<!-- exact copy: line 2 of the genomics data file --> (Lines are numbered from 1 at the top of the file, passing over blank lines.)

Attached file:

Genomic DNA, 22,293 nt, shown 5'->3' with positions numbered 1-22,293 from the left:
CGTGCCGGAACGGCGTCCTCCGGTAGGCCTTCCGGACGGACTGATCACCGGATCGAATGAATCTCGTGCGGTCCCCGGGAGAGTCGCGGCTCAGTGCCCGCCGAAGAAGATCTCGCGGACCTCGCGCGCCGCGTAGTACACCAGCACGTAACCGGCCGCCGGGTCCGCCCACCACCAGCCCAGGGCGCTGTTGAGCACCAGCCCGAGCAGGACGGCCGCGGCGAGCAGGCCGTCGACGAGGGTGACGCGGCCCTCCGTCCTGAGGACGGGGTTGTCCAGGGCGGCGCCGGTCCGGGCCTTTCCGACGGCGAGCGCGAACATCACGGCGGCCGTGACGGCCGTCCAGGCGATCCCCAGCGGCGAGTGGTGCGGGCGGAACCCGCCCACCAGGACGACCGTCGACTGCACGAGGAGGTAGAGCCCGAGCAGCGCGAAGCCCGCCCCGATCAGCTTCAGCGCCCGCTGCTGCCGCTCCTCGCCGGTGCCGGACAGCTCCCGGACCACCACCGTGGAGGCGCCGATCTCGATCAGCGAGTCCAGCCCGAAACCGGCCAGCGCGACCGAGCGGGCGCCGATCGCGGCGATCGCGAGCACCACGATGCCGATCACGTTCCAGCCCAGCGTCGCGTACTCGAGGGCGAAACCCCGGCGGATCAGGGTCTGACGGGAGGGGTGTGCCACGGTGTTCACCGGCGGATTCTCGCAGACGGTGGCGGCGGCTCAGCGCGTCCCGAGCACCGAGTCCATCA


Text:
CGTGCCGGAACGGCGTCCTCCGGTAGGCCTTCCGGACGGACTGATCACCGGATCGAATGAATCTCGTGCGGTCCCCGGGAGAGTCGCGGCTCAGTGCCCGCCGAAGAAGATCTCGCGGACCTCGCGCGCCGCGTAGTACACCAGCACGTAACCGGCCGCCGGGTCCGCCCACCACCAGCCCAGGGCGCTGTTGAGCACCAGCCCGAGCAGGACGGCCGCGGCGAGCAGGCCGTCGACGAGGGTGACGCGGCCCTCCGTCCTGAGGACGGGGTTGTCCAGGGCGGCGCCGGTCCGGGCCTTTCCGACGGCGAGCGCGAACATCACGGCGGCCGTGACGGCCGTCCAGGCGATCCCCAGCGGCGAGTGGTGCGGGCGGAACCCGCCCACCAGGACGACCGTCGACTGCACGAGGAGGTAGAGCCCGAGCAGCGCGAAGCCCGCCCCGATCAGCTTCAGCGCCCGCTGCTGCCGCTCCTCGCCGGTGCCGGACAGCTCCCGGACCACCACCGTGGAGGCGCCGATCTCGATCAGCGAGTCCAGCCCGAAACCGGCCAGCGCGACCGAGCGGGCGCCGATCGCGGCGATCGCGAGCACCACGATGCCGATCACGTTCCAGCCCAGCGTCGCGTACTCGAGGGCGAAACCCCGGCGGATCAGGGTCTGACGGGAGGGGTGTGCCACGGTGTTCACCGGCGGATTCTCGCAGACGGTGGCGGCGGCTCAGCGCGTCCCGAGCACCGAGTCCATCA